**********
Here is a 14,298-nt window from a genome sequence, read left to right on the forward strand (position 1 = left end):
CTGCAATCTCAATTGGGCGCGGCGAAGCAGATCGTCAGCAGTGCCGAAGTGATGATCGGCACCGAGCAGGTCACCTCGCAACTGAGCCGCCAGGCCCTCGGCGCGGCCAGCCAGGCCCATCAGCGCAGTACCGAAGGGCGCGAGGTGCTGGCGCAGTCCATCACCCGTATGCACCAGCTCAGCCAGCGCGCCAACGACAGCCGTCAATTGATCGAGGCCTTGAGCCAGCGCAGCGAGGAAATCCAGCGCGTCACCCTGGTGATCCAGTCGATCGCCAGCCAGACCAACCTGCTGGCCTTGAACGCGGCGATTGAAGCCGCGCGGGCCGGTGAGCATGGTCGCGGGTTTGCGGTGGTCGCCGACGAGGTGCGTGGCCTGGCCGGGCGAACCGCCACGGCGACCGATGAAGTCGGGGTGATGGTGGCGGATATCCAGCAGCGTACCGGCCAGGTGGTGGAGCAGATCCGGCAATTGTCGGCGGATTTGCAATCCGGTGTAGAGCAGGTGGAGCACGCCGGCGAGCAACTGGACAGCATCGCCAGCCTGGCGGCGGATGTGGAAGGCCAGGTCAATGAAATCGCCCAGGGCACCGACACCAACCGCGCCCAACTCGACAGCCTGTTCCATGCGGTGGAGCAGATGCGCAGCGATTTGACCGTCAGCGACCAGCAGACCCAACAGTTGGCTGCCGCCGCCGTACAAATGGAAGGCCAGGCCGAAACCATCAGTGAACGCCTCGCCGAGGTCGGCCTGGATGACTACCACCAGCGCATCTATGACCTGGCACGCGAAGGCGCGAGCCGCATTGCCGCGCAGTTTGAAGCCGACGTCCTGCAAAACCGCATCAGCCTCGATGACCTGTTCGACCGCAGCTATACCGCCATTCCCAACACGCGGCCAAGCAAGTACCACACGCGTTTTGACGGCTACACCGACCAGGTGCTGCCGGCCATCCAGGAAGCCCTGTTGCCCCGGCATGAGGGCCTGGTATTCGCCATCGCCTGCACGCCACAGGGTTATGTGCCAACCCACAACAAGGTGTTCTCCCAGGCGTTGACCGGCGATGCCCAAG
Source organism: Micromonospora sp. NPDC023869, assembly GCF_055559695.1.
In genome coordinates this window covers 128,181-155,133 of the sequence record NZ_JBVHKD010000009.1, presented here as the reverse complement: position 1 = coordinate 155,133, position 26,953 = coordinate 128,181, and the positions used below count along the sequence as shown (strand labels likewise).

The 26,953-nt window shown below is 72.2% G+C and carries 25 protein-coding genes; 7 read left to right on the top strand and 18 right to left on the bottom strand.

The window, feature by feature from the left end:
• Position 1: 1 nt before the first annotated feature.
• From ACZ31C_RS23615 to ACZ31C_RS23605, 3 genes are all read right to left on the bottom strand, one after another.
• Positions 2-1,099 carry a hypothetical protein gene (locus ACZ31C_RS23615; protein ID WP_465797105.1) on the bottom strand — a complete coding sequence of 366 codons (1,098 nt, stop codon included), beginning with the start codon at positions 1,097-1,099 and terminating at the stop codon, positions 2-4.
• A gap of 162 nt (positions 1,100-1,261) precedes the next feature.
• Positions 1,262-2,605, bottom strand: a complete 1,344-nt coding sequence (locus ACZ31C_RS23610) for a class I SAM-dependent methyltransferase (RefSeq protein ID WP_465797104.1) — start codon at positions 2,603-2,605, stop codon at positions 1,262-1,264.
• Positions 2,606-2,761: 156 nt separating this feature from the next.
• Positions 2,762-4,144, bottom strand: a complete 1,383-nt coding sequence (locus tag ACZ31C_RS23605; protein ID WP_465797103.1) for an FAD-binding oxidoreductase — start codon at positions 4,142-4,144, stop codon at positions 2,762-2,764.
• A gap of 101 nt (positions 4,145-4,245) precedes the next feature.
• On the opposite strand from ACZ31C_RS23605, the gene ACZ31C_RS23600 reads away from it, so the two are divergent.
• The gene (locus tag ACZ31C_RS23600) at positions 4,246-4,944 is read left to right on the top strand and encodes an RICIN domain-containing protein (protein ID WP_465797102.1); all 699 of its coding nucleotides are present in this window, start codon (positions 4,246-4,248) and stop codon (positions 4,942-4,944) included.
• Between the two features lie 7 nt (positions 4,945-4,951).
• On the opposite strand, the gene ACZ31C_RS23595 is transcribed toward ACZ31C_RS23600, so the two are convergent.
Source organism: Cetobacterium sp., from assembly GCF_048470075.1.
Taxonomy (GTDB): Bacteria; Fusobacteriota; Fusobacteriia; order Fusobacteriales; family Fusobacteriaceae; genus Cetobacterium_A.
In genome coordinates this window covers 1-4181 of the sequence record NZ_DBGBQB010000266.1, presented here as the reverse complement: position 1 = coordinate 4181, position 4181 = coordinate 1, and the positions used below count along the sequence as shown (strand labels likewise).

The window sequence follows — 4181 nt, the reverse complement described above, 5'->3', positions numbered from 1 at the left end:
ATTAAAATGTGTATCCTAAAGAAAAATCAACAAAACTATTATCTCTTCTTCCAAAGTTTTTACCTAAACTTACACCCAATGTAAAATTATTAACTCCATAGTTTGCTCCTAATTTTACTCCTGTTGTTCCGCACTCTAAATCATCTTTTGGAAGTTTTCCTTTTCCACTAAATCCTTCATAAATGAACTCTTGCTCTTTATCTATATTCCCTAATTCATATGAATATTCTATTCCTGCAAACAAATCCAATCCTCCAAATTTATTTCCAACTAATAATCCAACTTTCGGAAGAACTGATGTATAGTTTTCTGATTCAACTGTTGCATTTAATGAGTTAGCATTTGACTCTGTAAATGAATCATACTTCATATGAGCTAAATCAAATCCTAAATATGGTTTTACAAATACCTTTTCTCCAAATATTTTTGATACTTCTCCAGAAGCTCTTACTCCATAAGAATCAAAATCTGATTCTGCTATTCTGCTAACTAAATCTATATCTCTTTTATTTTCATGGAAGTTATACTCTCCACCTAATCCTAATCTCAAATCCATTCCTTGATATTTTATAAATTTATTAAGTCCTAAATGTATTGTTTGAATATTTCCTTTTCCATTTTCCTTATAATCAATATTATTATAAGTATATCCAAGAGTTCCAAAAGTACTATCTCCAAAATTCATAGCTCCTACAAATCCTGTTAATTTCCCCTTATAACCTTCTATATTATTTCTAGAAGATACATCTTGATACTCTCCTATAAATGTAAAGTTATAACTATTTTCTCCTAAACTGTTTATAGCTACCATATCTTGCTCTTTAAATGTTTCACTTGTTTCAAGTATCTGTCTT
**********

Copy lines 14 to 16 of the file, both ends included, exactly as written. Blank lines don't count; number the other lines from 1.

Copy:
• A gap of 101 nt (positions 4,145-4,245) precedes the next feature.
• On the opposite strand from ACZ31C_RS23605, the gene ACZ31C_RS23600 reads away from it, so the two are divergent.
• The gene (locus tag ACZ31C_RS23600) at positions 4,246-4,944 is read left to right on the top strand and encodes an RICIN domain-containing protein (protein ID WP_465797102.1); all 699 of its coding nucleotides are present in this window, start codon (positions 4,246-4,248) and stop codon (positions 4,942-4,944) included.